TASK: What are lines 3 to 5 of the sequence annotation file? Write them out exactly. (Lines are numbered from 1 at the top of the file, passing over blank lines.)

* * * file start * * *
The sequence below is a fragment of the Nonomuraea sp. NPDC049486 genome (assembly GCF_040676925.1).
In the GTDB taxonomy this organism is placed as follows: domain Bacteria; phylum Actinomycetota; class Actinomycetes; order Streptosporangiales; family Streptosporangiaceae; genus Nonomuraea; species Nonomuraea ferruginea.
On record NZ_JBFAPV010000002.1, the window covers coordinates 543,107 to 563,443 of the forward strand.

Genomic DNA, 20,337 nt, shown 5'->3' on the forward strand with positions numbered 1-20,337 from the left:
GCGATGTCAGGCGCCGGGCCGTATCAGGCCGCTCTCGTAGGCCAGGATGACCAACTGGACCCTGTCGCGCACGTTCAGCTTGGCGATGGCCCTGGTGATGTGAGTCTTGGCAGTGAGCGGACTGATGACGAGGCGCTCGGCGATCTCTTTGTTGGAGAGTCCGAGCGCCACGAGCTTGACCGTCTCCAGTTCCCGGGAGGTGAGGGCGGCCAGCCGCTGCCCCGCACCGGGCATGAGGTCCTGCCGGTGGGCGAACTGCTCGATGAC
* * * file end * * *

On record NZ_JBFAPV010000002.1, the window covers coordinates 543,107 to 563,443 of the forward strand.

Genomic DNA, 20,337 nt, shown 5'->3' on the forward strand with positions numbered 1-20,337 from the left:
GCGATGTCAGGCGCCGGGCCGTATCAGGCCGCTCTCGTAGGCCAGGATGACCAACTGGACCCTGTCGCGCACGTTCAGCTTGGCGATGGCCCTGGTGATGTGAGTCTTGGCAGTGAGCGGACTGATGACGAGGCGCTCGGCGATCTCTTTGTTGGAGAGTCCGAGCGCCACGAGCTTGACCGTCTCCAGTTCCCGGGAGGTGAGGGCGGCCAGCCGCTGCCCCGCACCGGGCATGAGGTCCTGCCGGTGGGCGAACTGCTCGATGAC